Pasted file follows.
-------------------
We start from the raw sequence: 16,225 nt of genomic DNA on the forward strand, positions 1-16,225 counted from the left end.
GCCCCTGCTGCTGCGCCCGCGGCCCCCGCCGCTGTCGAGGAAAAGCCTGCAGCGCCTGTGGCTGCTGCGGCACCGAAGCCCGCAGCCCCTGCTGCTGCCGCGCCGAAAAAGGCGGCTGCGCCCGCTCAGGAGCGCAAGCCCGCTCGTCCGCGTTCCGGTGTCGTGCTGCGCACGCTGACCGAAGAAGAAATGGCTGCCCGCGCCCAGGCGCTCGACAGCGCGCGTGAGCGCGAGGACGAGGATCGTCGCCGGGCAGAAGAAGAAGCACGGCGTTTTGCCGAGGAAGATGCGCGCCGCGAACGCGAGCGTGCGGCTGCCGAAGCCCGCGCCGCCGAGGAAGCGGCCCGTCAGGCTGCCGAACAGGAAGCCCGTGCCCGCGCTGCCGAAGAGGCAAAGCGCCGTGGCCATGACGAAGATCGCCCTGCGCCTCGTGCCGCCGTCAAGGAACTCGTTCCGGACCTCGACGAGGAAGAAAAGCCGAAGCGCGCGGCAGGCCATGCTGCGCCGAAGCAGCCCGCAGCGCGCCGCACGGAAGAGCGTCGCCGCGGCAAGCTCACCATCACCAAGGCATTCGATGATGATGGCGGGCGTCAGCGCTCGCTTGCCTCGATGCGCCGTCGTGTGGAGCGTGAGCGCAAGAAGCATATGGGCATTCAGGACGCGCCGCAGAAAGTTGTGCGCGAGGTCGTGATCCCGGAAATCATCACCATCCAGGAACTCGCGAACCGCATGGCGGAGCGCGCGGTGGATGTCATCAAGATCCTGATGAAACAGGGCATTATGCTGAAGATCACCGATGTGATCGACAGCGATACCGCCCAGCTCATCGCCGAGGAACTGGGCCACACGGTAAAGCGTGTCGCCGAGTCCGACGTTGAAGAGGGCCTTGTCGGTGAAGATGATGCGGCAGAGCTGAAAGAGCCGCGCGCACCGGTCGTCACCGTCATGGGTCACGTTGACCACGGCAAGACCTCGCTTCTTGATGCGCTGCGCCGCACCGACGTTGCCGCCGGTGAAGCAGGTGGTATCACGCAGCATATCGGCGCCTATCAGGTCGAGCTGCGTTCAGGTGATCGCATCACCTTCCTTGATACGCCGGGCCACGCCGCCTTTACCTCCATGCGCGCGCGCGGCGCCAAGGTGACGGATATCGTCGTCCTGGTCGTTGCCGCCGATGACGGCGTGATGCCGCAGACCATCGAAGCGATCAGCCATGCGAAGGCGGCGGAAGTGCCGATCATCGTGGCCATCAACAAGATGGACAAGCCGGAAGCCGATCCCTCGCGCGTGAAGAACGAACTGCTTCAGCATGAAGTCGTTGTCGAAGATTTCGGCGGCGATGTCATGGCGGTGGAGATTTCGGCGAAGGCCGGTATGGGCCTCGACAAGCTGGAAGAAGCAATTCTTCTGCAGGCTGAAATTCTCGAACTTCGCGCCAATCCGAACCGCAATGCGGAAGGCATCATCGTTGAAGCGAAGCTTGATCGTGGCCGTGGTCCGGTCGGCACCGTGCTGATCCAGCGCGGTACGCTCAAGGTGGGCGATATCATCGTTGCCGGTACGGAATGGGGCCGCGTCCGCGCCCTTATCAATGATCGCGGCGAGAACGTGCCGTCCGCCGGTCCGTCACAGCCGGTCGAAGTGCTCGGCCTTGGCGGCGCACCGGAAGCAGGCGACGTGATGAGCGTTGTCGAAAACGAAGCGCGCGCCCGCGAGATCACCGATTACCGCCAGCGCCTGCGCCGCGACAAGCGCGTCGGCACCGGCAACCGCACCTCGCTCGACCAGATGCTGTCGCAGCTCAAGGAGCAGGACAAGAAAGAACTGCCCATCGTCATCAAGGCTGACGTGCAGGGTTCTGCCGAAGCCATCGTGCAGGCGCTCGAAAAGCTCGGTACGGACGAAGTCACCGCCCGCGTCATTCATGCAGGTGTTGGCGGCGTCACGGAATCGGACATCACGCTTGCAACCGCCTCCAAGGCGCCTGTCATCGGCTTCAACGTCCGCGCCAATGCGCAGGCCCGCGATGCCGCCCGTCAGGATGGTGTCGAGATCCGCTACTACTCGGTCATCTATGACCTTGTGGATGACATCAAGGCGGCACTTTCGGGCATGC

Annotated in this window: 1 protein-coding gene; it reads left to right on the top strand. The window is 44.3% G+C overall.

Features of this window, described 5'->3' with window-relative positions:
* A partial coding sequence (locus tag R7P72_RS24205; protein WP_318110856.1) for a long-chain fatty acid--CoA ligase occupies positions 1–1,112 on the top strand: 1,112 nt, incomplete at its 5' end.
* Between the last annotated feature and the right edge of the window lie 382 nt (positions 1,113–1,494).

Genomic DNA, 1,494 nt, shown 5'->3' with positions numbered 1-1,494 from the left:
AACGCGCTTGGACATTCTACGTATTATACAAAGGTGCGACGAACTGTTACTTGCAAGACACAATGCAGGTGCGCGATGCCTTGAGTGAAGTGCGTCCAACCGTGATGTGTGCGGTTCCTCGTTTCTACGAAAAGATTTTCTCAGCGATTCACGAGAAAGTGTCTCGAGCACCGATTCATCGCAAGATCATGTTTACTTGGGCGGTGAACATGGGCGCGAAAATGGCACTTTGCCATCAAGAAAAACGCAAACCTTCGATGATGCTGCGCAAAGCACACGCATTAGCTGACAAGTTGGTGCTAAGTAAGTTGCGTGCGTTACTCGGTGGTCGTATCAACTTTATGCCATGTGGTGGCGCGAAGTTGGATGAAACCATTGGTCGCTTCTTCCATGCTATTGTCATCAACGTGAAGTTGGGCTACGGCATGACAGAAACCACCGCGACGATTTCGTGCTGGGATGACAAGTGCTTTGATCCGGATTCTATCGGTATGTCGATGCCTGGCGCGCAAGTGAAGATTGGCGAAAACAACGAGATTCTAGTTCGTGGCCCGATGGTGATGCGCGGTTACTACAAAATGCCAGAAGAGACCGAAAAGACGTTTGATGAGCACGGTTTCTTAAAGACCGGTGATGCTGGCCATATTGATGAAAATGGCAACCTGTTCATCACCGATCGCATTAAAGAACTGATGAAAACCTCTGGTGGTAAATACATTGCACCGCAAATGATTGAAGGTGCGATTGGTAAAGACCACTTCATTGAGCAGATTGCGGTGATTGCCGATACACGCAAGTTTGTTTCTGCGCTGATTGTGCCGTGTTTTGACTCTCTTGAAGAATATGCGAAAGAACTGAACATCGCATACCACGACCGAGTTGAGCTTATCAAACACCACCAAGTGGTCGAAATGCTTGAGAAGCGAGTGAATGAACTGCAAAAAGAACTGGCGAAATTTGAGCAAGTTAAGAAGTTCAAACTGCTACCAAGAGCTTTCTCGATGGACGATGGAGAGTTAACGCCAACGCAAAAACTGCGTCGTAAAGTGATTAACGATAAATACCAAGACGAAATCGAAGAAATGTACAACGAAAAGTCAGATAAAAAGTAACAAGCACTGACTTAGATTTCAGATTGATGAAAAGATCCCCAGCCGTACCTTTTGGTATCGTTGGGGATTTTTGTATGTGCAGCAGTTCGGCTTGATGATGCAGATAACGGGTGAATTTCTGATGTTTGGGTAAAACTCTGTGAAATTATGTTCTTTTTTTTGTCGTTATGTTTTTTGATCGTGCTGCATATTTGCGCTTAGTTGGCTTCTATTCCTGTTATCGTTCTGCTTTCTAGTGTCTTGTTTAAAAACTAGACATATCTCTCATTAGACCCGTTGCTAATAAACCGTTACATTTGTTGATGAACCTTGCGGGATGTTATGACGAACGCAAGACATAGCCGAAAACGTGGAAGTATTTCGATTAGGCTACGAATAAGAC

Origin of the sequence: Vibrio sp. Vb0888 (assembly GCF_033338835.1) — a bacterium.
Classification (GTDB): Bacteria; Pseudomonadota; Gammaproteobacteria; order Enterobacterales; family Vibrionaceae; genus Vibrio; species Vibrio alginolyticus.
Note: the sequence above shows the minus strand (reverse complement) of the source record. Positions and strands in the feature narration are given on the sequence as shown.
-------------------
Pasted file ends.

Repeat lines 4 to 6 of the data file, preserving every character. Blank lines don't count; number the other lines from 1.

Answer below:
Features of this window, described 5'->3' with window-relative positions:
* A partial coding sequence (locus tag R7P72_RS24205; protein WP_318110856.1) for a long-chain fatty acid--CoA ligase occupies positions 1–1,112 on the top strand: 1,112 nt, incomplete at its 5' end.
* Between the last annotated feature and the right edge of the window lie 382 nt (positions 1,113–1,494).